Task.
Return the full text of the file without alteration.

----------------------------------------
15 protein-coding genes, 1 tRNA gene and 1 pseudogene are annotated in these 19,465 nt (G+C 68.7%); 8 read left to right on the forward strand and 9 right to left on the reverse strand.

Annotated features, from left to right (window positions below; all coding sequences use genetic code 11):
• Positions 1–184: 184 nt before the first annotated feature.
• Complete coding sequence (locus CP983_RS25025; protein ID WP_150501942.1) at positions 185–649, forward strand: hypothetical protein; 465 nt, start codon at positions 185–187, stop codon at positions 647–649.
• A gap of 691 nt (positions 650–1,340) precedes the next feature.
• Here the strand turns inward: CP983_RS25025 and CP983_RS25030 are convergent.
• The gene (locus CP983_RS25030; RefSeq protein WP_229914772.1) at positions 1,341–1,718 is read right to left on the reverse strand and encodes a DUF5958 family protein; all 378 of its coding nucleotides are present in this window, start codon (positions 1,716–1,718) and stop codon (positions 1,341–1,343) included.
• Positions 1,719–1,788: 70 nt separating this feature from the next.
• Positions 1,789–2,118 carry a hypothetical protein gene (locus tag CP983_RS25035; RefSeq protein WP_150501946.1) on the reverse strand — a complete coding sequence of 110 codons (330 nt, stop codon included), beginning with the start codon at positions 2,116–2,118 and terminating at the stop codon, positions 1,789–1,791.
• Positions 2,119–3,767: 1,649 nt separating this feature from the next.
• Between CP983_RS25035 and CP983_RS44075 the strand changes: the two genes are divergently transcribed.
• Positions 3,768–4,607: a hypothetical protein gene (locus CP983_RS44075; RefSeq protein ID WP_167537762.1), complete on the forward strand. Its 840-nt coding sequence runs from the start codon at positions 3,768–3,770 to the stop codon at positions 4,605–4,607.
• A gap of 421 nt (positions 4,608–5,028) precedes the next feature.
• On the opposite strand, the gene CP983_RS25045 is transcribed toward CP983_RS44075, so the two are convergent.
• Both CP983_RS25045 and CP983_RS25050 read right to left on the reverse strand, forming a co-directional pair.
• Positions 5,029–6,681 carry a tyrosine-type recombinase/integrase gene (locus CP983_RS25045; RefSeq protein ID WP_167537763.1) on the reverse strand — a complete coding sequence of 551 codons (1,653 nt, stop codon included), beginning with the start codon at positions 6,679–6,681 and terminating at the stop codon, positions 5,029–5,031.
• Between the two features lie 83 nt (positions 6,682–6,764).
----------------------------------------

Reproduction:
15 protein-coding genes, 1 tRNA gene and 1 pseudogene are annotated in these 19,465 nt (G+C 68.7%); 8 read left to right on the forward strand and 9 right to left on the reverse strand.

Annotated features, from left to right (window positions below; all coding sequences use genetic code 11):
• Positions 1–184: 184 nt before the first annotated feature.
• Complete coding sequence (locus CP983_RS25025; protein ID WP_150501942.1) at positions 185–649, forward strand: hypothetical protein; 465 nt, start codon at positions 185–187, stop codon at positions 647–649.
• A gap of 691 nt (positions 650–1,340) precedes the next feature.
• Here the strand turns inward: CP983_RS25025 and CP983_RS25030 are convergent.
• The gene (locus CP983_RS25030; RefSeq protein WP_229914772.1) at positions 1,341–1,718 is read right to left on the reverse strand and encodes a DUF5958 family protein; all 378 of its coding nucleotides are present in this window, start codon (positions 1,716–1,718) and stop codon (positions 1,341–1,343) included.
• Positions 1,719–1,788: 70 nt separating this feature from the next.
• Positions 1,789–2,118 carry a hypothetical protein gene (locus tag CP983_RS25035; RefSeq protein WP_150501946.1) on the reverse strand — a complete coding sequence of 110 codons (330 nt, stop codon included), beginning with the start codon at positions 2,116–2,118 and terminating at the stop codon, positions 1,789–1,791.
• Positions 2,119–3,767: 1,649 nt separating this feature from the next.
• Between CP983_RS25035 and CP983_RS44075 the strand changes: the two genes are divergently transcribed.
• Positions 3,768–4,607: a hypothetical protein gene (locus CP983_RS44075; RefSeq protein ID WP_167537762.1), complete on the forward strand. Its 840-nt coding sequence runs from the start codon at positions 3,768–3,770 to the stop codon at positions 4,605–4,607.
• A gap of 421 nt (positions 4,608–5,028) precedes the next feature.
• On the opposite strand, the gene CP983_RS25045 is transcribed toward CP983_RS44075, so the two are convergent.
• Both CP983_RS25045 and CP983_RS25050 read right to left on the reverse strand, forming a co-directional pair.
• Positions 5,029–6,681 carry a tyrosine-type recombinase/integrase gene (locus CP983_RS25045; RefSeq protein ID WP_167537763.1) on the reverse strand — a complete coding sequence of 551 codons (1,653 nt, stop codon included), beginning with the start codon at positions 6,679–6,681 and terminating at the stop codon, positions 5,029–5,031.
• Between the two features lie 83 nt (positions 6,682–6,764).